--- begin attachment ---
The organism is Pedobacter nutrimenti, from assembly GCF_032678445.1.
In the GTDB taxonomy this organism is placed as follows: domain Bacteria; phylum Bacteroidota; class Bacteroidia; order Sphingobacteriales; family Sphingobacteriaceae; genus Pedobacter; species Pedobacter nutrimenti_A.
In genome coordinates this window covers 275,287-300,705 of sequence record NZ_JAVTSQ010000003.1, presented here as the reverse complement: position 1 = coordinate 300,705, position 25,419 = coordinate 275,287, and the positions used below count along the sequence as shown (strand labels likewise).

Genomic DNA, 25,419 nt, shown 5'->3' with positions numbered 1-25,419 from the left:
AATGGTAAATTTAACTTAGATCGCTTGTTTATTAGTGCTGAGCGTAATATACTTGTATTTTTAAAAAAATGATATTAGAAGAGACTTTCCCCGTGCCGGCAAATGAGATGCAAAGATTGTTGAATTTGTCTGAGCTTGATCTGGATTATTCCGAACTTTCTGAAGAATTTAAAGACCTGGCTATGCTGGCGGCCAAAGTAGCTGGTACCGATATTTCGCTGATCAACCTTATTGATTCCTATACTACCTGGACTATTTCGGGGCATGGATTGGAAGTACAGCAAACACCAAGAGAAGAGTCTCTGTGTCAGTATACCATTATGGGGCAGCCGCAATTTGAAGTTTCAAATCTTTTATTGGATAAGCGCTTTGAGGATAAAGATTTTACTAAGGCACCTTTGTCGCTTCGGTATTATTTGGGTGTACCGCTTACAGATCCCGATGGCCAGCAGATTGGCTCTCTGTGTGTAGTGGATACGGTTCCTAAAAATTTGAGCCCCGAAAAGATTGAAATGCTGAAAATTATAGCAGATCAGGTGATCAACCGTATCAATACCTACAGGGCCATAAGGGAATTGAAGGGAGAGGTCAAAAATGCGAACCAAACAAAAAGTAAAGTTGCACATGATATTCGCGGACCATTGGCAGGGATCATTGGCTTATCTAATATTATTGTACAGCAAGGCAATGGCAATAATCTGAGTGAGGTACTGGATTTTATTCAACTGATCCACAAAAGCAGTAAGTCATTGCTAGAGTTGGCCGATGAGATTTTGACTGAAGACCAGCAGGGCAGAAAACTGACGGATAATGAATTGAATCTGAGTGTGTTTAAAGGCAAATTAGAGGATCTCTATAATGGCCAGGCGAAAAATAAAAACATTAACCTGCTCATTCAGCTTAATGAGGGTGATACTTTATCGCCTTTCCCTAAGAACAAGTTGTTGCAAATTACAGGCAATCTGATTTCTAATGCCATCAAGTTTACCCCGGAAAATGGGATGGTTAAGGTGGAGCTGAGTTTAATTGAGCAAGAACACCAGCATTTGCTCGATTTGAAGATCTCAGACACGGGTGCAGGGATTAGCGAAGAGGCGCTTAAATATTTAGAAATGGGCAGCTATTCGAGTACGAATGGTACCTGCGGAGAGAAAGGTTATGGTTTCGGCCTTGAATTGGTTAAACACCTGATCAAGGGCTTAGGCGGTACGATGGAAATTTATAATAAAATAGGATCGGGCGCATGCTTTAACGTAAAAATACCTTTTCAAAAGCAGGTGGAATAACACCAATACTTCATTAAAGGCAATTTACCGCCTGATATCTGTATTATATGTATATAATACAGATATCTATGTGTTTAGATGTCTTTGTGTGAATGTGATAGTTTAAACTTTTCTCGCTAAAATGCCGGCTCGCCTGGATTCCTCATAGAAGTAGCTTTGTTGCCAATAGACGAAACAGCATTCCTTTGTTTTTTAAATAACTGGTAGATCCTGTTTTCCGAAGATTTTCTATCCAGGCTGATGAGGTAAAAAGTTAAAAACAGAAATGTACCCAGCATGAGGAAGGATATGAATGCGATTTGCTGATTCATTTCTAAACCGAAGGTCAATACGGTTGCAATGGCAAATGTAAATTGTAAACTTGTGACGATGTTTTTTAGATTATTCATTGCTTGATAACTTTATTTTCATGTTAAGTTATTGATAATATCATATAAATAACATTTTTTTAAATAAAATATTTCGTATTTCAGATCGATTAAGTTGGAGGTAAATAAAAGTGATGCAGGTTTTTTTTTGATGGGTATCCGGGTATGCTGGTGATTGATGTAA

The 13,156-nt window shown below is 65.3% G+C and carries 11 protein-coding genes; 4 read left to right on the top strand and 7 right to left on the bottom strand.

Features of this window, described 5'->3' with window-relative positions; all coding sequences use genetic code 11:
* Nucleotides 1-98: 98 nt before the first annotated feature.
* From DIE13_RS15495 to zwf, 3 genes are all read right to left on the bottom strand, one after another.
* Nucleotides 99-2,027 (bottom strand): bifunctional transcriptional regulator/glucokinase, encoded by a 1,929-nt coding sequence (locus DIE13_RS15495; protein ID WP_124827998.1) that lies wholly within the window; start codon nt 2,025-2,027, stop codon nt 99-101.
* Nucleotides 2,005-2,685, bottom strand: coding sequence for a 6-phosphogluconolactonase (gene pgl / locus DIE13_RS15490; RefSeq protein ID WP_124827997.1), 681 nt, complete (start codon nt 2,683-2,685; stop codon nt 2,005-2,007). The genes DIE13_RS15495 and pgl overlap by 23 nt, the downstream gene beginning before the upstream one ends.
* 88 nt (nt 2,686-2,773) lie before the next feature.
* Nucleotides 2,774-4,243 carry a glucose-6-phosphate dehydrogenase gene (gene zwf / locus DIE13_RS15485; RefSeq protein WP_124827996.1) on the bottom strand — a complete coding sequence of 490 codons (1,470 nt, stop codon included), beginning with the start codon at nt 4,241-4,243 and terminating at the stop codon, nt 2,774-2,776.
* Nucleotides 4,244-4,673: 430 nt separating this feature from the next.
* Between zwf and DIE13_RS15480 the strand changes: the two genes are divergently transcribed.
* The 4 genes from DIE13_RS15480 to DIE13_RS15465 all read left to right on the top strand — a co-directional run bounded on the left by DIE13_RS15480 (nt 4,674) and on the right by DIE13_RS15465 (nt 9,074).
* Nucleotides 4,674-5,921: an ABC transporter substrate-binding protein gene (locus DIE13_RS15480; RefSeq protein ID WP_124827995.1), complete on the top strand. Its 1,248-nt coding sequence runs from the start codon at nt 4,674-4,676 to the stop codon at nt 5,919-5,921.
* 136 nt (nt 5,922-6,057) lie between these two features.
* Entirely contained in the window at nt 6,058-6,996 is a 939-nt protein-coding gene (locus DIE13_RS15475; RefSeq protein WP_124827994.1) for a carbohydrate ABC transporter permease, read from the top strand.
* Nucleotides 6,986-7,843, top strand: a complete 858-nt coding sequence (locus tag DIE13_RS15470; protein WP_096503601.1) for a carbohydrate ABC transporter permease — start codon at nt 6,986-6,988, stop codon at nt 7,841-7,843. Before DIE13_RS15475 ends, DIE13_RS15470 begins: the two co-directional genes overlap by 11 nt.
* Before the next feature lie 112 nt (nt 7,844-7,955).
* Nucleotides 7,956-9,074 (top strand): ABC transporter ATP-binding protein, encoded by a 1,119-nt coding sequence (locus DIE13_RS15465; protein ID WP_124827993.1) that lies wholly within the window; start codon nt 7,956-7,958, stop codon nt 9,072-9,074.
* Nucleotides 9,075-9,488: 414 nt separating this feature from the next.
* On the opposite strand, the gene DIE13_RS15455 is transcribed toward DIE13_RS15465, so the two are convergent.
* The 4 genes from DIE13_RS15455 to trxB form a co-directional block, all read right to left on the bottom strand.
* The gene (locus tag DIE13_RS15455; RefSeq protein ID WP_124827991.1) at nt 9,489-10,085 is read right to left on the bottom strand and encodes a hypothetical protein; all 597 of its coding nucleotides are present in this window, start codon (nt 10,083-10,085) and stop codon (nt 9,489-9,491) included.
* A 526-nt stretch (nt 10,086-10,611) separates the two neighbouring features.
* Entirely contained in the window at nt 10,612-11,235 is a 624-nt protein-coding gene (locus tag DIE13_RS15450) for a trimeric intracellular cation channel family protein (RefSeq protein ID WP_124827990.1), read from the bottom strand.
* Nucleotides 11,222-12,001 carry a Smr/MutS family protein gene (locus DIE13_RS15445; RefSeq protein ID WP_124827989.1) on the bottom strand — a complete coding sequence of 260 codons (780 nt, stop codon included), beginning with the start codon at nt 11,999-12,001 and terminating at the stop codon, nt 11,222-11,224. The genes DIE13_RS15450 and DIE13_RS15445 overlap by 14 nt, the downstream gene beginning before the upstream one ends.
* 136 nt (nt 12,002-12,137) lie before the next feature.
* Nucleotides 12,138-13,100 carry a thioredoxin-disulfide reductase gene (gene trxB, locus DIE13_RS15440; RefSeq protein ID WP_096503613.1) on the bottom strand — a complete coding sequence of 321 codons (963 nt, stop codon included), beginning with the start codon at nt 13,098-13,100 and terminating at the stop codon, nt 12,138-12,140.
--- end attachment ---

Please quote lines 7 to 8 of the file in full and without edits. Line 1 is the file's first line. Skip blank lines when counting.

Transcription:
Features of this window, described 5'->3' with window-relative positions; all coding sequences use genetic code 11:
* Nucleotides 1-98: 98 nt before the first annotated feature.